It's even mostly accurate.
NASA has awarded the Kalamazoo-based software firm a six-month, $70,000 contract to develop a conversational interface for the Complex Event Recognition Architecture (CERA) technology I/NET created under a previous contract. Created to manage life-support systems on space missions, CERA can recognize and analyze complex situations, either prompting operators to act or making corrections on its own. The new conversational interface, as I/NET President and CEO Stephen Markee describes it, uses voice commands to provide a "kinder, gentler" way to interact with the CERA system. "We like to say that our conversational interface allows users to talk with computers and equipment, not at them," he said. "Whereas older systems only recognize specific words and phrases, our software can monitor and analyze the context of an entire conversation, which makes it far more versatile and easier to use."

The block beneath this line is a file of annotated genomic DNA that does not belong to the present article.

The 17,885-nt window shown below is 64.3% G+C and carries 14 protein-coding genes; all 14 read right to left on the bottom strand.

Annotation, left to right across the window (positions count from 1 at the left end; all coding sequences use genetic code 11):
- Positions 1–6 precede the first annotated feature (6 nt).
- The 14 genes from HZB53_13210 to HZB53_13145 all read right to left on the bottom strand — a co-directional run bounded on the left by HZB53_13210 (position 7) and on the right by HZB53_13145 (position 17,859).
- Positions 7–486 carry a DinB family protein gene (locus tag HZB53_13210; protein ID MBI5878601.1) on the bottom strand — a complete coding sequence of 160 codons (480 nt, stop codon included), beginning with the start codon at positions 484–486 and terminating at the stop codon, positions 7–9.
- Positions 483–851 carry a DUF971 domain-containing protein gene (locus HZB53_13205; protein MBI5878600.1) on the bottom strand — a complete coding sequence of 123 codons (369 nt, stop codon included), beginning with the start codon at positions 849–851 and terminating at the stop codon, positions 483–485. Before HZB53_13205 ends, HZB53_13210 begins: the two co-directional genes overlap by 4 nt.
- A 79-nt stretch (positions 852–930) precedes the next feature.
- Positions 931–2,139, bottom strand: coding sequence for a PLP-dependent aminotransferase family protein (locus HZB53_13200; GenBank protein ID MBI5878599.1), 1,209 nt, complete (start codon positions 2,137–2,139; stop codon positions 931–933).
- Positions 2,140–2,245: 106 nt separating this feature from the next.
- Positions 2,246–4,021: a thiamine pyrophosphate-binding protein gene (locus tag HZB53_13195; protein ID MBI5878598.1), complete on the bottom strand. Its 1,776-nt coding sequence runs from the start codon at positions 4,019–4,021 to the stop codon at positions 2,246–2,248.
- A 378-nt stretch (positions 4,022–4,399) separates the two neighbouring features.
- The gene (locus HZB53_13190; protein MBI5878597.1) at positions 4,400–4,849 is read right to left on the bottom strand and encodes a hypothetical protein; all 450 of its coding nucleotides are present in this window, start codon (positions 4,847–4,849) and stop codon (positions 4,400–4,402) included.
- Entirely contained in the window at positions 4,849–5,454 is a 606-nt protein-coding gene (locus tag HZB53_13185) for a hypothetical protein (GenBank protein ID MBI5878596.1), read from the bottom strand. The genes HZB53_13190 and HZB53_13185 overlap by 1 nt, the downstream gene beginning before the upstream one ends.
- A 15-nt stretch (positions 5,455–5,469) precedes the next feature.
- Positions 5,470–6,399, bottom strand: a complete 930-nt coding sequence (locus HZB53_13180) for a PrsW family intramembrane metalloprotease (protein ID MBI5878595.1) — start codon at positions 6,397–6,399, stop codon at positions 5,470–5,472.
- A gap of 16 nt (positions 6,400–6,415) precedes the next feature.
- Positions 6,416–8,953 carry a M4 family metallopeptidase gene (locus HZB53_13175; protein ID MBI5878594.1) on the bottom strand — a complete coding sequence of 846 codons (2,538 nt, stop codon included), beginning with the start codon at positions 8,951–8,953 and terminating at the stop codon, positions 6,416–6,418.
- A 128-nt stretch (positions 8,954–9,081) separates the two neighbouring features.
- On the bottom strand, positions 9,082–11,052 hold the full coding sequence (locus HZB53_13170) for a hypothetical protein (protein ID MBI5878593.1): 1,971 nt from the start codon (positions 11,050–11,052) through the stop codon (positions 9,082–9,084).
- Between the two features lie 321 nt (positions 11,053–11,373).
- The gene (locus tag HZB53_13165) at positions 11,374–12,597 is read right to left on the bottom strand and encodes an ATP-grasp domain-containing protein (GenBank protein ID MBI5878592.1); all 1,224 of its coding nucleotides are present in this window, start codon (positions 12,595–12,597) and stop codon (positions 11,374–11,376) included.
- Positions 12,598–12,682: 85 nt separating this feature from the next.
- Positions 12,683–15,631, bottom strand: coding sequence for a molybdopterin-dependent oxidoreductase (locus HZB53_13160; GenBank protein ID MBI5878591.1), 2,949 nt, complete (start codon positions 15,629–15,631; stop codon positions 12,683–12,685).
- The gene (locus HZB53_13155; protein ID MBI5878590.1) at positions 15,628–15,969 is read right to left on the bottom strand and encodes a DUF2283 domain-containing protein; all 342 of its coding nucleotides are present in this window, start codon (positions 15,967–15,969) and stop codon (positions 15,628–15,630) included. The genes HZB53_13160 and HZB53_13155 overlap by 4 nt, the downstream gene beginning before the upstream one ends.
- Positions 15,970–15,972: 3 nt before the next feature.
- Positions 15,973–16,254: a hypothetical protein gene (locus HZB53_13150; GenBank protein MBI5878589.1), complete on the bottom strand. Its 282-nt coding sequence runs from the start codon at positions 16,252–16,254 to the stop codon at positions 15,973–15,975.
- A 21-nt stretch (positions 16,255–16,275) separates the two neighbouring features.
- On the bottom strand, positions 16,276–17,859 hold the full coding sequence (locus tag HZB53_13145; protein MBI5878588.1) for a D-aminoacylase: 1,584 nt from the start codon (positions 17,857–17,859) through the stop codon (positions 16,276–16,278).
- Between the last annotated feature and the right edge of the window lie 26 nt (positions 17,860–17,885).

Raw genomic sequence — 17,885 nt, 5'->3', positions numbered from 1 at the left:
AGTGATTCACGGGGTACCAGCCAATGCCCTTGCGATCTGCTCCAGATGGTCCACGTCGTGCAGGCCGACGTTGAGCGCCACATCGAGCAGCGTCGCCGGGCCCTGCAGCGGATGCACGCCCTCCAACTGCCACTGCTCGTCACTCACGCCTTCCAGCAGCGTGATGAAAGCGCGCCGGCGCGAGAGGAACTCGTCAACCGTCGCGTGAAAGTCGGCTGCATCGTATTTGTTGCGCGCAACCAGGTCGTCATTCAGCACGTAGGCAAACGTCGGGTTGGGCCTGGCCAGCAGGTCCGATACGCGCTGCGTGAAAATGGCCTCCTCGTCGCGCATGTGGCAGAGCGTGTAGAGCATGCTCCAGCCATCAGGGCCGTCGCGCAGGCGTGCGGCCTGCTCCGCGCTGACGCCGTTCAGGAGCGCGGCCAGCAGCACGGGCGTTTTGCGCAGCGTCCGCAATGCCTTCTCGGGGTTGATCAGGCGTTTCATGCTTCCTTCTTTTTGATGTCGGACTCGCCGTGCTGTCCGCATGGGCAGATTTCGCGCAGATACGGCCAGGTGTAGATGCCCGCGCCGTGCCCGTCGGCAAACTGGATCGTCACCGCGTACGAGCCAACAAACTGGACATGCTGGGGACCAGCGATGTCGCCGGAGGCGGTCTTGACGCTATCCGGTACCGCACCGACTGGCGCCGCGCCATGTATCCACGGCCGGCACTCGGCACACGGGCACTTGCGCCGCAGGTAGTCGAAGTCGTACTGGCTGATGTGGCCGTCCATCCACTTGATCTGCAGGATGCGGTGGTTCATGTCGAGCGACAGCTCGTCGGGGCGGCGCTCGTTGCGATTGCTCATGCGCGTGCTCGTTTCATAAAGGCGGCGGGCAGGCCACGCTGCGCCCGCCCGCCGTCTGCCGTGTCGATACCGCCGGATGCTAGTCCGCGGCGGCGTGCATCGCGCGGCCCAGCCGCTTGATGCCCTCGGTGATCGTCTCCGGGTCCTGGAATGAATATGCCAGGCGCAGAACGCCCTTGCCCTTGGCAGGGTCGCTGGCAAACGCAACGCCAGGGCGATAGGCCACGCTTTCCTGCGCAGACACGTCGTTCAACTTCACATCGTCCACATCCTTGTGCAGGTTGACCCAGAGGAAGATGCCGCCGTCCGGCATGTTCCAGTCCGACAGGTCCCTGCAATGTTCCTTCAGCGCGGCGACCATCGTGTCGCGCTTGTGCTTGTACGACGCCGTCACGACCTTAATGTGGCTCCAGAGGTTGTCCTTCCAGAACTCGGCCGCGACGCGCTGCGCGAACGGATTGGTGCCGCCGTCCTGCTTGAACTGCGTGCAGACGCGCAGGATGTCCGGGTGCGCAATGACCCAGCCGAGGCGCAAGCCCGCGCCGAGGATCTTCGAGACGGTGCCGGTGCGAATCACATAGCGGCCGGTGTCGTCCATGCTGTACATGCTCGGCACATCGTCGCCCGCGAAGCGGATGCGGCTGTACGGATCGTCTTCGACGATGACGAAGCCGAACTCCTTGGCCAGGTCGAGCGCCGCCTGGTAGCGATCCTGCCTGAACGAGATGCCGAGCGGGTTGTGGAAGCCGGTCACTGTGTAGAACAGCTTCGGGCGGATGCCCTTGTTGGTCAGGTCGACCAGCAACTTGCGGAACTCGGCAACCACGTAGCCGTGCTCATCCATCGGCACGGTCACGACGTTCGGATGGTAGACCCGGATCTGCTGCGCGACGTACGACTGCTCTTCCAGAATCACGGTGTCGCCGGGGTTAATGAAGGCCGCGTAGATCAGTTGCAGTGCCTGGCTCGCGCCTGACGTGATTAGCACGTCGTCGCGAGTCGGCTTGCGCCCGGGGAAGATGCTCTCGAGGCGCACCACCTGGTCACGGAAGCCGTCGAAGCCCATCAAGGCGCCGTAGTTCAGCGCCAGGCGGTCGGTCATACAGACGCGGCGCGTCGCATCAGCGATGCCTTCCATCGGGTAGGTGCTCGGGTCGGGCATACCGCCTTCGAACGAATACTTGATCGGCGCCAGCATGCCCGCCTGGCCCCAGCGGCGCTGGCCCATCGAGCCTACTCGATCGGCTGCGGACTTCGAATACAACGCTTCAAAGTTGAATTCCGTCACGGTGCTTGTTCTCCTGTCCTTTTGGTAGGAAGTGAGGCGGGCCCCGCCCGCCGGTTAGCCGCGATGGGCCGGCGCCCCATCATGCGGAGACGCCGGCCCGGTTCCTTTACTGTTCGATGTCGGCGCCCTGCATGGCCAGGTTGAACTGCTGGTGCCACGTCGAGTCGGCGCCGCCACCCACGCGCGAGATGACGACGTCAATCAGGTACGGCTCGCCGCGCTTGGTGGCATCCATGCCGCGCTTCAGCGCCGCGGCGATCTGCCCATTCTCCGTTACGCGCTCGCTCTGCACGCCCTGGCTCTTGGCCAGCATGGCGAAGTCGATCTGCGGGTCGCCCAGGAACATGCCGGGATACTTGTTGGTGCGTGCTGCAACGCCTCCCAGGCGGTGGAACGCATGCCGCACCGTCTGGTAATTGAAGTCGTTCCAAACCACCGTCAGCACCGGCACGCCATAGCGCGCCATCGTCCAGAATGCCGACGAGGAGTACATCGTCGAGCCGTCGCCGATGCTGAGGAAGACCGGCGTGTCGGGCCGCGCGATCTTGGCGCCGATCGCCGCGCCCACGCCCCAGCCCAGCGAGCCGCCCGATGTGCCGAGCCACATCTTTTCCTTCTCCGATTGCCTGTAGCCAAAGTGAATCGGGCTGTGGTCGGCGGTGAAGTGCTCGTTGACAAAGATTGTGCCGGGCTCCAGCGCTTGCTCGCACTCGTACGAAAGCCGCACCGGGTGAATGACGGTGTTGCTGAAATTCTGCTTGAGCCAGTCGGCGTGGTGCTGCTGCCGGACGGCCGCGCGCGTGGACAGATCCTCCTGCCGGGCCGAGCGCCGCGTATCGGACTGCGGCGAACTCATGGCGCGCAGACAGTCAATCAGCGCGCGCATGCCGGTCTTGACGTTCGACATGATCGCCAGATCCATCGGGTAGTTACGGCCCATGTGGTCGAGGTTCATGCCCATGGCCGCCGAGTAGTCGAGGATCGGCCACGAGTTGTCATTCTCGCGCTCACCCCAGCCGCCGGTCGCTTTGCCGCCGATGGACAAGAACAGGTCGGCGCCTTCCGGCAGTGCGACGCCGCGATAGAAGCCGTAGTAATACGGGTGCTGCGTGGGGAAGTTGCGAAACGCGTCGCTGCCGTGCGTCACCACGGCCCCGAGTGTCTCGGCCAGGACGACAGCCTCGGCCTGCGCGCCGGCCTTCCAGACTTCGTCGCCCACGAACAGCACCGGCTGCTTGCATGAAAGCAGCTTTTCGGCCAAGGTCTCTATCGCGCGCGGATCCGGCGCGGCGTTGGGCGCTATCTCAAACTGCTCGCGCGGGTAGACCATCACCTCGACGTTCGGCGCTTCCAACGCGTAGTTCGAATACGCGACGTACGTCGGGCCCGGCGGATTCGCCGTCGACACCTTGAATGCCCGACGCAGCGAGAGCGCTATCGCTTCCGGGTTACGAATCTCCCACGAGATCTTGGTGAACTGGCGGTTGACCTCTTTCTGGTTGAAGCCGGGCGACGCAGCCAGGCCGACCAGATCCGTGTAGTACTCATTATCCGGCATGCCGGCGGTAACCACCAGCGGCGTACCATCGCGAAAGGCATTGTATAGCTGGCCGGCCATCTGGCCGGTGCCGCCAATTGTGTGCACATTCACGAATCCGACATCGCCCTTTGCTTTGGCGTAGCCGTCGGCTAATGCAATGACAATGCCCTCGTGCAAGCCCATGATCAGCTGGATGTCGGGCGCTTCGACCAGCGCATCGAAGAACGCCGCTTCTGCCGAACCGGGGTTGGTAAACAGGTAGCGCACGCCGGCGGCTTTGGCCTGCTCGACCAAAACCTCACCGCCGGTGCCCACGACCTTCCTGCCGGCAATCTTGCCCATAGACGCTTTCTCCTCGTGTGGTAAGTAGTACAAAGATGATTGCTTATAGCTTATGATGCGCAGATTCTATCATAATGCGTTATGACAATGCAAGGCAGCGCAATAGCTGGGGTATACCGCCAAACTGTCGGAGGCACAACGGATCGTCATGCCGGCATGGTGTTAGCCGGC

That's the sort of thing we're using lisp for.Posted by jjwiseman at March 30, 2002 06:48 PM